Mining Contract: LiDAR Technology Adaptation to Underground Coal Mines for Float Coal Dust and Rock Dust Mapping Applications
The explosion hazard in coal mines related to float coal dust can be mitigated by distributing the proper concentration of rock dust given the amount of float coal dust being liberated by the mining process. The proposed sensing technology aims to estimate dispersion distances of float coal dust and assess rock dust coverage over large areas. Eventually, it could be used as an input to automated rock dusting equipment to optimize rock dust application.
Contract Status & Impact
The contract is complete. To receive a copy of the final report, send a request to OMSHR@cdc.gov.
Currently, a real-time measurement technique for float coal dust does not exist. The implementation of automated and new functionalities in both hardware and software would make existing measurement technology better suited to mapping and visualizing the dispersion of float coal dust in real time. In addition, a technique used to assess adequacies of rock dust along the ribs could obviously help to identify areas where more rock dust is required. The research performed by Electricore, Inc., under this contract utilized Light Detection and Ranging (LiDAR) technology as a means to achieve these two capabilities.
LiDAR sensing technology is an optical instrument capable of measuring the distance to a target by measuring the light duration round-trip between the instrument and the target using the reflectance and scattering properties of the target material. Because of its sensitivity, LiDAR allows for the mapping of dust dispersion within both longwall and continuous coal mine entries. Prior to this contract, a prototype unit using LiDAR technology was successfully demonstrated for measuring dust concentrations in simulated conditions of underground coal mine operations.
The focus for this new work was to achieve a real-time display of the float coal dust dispersion, automating or assisting the deployment of the prototype, and calibrating the prototype for different types of dust (e.g., float coal dust, rock dust). Hardware adaptations were completed which allowed for the measurement of concentrations of dust across a distance and the concentration grid to be fused with a picture. Software modifications were implemented which allowed illumination profile correction, precise distance calibration, reflectance calculation based upon image and distance, 3-D mapping, and the display in real time of deposited concentration map on contextual image. These adaptations have brought the instrument a step closer to a commercial system for use in underground mines, in that the LiDAR system has more capabilities and is more user-friendly. This system can now be easily utilized for research studies, but requires some further simplifications for everyday use in underground mines.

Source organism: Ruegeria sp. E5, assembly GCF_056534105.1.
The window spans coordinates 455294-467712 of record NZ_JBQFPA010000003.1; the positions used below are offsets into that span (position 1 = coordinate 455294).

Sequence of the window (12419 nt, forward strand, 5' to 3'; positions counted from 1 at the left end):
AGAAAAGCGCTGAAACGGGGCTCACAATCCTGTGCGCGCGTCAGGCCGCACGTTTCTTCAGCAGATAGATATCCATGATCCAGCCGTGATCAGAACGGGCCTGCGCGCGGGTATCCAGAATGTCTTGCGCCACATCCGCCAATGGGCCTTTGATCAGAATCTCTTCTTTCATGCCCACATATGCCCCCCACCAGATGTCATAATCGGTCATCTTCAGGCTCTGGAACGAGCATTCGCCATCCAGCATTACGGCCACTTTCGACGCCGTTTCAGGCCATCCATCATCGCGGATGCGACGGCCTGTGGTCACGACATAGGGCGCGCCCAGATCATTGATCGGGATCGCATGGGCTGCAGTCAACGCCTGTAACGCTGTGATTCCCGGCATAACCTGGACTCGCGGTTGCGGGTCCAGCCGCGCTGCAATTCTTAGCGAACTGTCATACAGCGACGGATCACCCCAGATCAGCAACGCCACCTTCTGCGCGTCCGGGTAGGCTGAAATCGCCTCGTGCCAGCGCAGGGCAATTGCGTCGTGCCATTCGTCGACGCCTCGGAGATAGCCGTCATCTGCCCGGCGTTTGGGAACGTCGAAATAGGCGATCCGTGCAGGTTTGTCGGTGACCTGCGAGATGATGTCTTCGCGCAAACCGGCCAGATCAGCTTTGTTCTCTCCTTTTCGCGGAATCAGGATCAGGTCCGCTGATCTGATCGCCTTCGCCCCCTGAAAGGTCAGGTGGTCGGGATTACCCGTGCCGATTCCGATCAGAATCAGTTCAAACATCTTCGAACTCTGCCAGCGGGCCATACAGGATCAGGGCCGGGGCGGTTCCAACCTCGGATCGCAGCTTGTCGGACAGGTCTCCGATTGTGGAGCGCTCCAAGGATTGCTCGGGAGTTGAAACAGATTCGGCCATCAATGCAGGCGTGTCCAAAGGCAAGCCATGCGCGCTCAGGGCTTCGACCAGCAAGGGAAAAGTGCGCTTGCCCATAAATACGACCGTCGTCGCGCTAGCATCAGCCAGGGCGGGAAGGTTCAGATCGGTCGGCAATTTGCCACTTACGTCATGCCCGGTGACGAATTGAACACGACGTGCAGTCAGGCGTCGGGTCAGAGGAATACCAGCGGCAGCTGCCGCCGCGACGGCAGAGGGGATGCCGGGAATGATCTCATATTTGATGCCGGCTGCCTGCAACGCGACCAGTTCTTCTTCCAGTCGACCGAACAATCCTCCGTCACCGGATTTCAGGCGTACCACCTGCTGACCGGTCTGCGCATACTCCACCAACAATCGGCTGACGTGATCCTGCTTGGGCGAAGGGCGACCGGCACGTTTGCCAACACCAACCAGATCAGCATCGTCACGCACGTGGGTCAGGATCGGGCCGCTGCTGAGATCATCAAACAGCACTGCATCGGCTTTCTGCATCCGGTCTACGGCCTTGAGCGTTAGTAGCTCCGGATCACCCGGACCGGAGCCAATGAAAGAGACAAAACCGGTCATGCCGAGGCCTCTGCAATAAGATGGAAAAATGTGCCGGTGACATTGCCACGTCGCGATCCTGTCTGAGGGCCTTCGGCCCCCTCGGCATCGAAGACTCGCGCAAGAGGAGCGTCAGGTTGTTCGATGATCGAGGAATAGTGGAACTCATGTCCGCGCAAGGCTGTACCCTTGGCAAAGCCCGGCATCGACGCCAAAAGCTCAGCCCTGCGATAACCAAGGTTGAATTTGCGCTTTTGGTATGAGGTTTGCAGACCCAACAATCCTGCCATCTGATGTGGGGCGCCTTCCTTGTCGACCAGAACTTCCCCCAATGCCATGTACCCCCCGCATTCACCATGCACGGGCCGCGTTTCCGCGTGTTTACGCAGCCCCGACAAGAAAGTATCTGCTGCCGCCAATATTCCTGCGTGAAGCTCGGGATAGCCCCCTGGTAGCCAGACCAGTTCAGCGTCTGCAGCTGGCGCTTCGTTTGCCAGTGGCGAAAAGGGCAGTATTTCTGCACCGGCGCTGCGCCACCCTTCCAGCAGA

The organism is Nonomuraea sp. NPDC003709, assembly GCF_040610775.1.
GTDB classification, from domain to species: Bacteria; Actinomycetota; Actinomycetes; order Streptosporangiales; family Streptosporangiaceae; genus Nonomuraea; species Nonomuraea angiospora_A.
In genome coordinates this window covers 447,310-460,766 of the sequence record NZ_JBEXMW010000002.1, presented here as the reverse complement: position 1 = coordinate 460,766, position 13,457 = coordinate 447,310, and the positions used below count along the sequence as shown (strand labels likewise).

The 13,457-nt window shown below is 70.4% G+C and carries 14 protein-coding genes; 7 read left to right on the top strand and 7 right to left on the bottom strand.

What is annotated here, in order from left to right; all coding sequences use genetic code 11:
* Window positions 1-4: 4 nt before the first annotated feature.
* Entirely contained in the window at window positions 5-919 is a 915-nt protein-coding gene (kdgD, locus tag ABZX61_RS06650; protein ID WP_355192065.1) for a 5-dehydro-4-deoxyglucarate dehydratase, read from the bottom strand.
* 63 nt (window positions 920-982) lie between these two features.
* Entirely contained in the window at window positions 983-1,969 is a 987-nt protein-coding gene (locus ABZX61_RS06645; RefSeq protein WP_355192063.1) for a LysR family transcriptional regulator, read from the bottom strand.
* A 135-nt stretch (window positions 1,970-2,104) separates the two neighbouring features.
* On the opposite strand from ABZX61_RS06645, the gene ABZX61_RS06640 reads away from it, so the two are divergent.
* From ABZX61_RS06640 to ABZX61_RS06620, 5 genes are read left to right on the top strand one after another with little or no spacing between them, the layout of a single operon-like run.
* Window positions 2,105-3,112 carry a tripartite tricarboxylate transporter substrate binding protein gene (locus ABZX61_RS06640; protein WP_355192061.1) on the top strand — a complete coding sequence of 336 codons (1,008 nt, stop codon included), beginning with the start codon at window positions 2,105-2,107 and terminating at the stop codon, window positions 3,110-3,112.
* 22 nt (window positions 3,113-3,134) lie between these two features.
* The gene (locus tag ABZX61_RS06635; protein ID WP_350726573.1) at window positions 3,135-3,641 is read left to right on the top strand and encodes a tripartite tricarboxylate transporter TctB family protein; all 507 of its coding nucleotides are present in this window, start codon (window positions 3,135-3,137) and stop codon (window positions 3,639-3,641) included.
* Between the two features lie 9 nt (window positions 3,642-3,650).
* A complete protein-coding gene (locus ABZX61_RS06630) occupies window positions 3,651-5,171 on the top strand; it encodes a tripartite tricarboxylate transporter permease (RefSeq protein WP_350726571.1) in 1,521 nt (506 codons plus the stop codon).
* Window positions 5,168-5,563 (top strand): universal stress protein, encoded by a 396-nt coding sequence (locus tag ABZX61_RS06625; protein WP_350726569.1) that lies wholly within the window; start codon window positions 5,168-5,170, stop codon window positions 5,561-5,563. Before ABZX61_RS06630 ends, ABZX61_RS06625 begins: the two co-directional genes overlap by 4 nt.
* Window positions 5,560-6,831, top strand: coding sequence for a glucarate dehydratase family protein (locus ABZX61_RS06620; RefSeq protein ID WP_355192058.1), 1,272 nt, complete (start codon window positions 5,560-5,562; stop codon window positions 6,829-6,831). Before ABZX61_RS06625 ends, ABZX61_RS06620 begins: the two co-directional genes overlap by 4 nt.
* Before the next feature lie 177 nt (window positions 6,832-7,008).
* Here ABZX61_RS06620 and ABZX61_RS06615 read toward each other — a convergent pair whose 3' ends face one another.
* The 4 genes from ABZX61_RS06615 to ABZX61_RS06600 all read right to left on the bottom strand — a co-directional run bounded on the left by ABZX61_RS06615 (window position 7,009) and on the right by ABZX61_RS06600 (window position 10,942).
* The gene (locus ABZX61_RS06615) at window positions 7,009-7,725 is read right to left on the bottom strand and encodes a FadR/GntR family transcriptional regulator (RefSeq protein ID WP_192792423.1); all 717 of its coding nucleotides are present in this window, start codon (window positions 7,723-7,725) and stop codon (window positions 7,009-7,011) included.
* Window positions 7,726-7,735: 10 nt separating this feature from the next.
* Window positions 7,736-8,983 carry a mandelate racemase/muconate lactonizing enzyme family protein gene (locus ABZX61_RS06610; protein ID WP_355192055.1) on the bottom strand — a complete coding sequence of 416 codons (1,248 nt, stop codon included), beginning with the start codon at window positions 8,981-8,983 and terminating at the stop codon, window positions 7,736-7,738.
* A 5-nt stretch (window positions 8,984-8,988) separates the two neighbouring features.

The LiDAR system demonstrated some potential benefits for mapping dust. It provided a 3-D map of the relative dust concentrations over a large area. Another potential advantage to the LiDAR system is that some preliminary data suggested that it may be able to determine the ratio of rock dust and coal dust in the air. This could be beneficial in automating a rock duster to ensure that the correct amount of rock dust is being provided. Further data is needed to verify this finding. Currently, a limitation to the LiDAR system is that a complicated calibration scheme is needed to determine the actual dust concentrations. The calibration factor depends upon dust type, particle size distribution, and other physical effects.
The LiDAR system’s capability for determining rock dust on the surface of coal mines was not as promising. Under dry conditions, the LiDAR system could determine if the surface was above an 80/20 mixture of a particular rock dust and coal dust. However, the system’s capability was strongly affected by humidity and would therefore be difficult to calibrate.